"Forget the decline from the June pace. What is important is the level of activity, and that is extraordinarily high," said Joel Naroff, president and chief economist of Naroff Economic Advisors in Holland, Pa. "This market is showing no sign of weakness. With mortgage rates so low, it is no wonder that people are still out there buying homes. And with demand strong, construction is not going to fail."
The labor market is more crucial to consumer confidence than the housing market or the stock market, and recent signs there have been mixed, at best.
On the positive side, the number of new weekly claims for unemployment benefits has been mostly falling and has been below the benchmark 400,000 level for 10 out of the past 11 weeks.
And the unemployment rate, which has been hovering at about 5.9 percent for several months, is much lower than it was during previous recessions.
On the other hand, ,job growth has been anemic at best, with employers reluctant to hire new workers until they're sure demand for their products will rise enough to justify the greater production that would require more workers.
"We will see more bad news on the employment front," said Anthony Chan, chief economist at Banc One Investment Advisors. "We see unemployment going to 6.1 percent or 6.2 percent before it's over; no way are we going to see that coming down while we're creating so few jobs."
The Labor Department, in its report on July unemployment, noted that the average number of hours worked per week by non-supervisory workers on non-farm payrolls dropped to 34 hours from 34.3 -- the first decline since October 2001 -- while manufacturing hours fell to 40.7 from 41.1, the biggest drop since December 2000.
That bad news helped reinforce a report from the Institute for Supply Management that its closely watched index of manufacturing activity slowed to a crawl in July, hovering barely above 50, a level that indicates expansion in the sector.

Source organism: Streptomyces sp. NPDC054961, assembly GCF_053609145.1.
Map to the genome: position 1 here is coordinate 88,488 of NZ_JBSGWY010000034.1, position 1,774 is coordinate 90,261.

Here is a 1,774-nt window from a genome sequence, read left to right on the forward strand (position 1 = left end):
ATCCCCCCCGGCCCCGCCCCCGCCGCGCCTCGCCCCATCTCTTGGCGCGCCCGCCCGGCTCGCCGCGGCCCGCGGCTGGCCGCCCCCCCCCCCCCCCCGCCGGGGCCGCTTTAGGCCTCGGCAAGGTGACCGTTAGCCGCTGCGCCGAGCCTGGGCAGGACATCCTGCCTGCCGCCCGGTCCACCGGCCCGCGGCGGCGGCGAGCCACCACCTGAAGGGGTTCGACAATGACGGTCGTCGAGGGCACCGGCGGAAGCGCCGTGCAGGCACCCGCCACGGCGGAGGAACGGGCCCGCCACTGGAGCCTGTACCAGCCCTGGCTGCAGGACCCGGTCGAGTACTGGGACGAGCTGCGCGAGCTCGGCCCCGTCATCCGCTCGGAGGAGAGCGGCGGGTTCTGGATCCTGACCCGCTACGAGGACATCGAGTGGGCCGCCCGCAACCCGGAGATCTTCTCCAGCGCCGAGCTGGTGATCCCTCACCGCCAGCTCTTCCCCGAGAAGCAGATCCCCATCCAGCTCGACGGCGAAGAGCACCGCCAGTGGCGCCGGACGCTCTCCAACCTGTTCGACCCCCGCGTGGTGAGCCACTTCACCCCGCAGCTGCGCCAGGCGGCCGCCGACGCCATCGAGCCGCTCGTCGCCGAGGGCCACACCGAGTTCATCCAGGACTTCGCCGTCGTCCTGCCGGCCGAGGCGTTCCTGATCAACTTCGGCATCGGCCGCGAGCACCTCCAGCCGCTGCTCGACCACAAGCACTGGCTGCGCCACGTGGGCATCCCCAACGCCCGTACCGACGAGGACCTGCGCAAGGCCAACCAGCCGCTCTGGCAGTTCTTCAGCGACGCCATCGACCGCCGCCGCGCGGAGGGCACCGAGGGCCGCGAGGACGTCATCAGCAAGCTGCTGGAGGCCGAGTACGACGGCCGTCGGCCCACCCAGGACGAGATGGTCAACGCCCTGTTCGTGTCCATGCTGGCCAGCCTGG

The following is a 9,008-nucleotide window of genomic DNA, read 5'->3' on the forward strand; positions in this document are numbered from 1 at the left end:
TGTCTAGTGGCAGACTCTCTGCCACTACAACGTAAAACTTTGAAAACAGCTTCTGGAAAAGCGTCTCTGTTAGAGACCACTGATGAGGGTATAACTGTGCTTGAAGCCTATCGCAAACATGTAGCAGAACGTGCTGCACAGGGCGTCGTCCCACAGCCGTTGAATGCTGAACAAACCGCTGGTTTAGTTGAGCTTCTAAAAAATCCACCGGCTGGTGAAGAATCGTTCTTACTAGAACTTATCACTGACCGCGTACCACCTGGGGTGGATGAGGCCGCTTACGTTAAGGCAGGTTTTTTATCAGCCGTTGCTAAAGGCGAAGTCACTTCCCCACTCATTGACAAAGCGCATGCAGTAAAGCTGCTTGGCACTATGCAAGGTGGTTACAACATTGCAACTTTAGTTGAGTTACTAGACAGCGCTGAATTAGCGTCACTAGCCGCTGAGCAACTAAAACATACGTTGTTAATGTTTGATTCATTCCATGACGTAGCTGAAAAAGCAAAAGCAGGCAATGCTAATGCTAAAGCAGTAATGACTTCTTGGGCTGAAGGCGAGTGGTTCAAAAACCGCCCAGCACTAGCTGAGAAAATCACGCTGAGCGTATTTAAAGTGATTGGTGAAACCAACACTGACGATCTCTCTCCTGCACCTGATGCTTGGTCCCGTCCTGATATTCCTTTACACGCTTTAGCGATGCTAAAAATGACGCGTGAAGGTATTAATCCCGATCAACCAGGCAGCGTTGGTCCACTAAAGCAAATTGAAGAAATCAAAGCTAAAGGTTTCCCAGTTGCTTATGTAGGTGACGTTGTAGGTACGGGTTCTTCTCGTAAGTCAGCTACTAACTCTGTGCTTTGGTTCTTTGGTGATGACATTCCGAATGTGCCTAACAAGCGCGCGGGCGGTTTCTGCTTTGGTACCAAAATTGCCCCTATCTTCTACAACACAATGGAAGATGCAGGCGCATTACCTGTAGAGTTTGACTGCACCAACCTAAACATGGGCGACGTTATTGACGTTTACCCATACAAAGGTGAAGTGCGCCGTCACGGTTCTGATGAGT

Economists were somewhat cheered by Thursday's report that the Fed's index of industrial production grew in July, saying it was a hopeful sign that businesses had not been too spooked by a brutal stock-market selloff.
"Part of the real story here is that, through July, producers were still getting more output, with fewer labor hours put in," said Ken Goldstein, economist at the Conference Board. "Productivity in the third quarter is probably going to be stronger than in the second quarter, confirming the idea that, while the stock market's not in good shape, the overall economy's not that bad."
Just hours later, however, the Philadelphia Federal Reserve Bank reported that its index of manufacturing activity, covering only Pennsylvania, New Jersey and Delaware, had fallen unexpectedly in July, putting the strength of the manufacturing sector back into doubt.
"The big question now is whether the ISM survey will follow the Philly down and dip below 50," Ian Shepherdson, chief U.S. economist at High Frequency Economics Ltd., said in a note.
Of course, Fed policy makers had many of these factors in mind when they decided earlier this week to leave their target for short-term interest rates alone and said they were still optimistic that the economy would start to grow again this year.
The x-factor in all of this is the possibility of another terror attack, a war with Iraq or other unexpected shocks to consumer confidence.
"If an event were to occur that would cause consumers to raise the savings rate and cut back on spending, even for a short period of time, it's conceivable that we'd get two or three months in which the economy would contract," said Robert Goodman, chief economist at Putnam Investments, adding, "1.1 percent GDP growth is little more than a rounding error -- it doesn't take much to throw that into negative territory."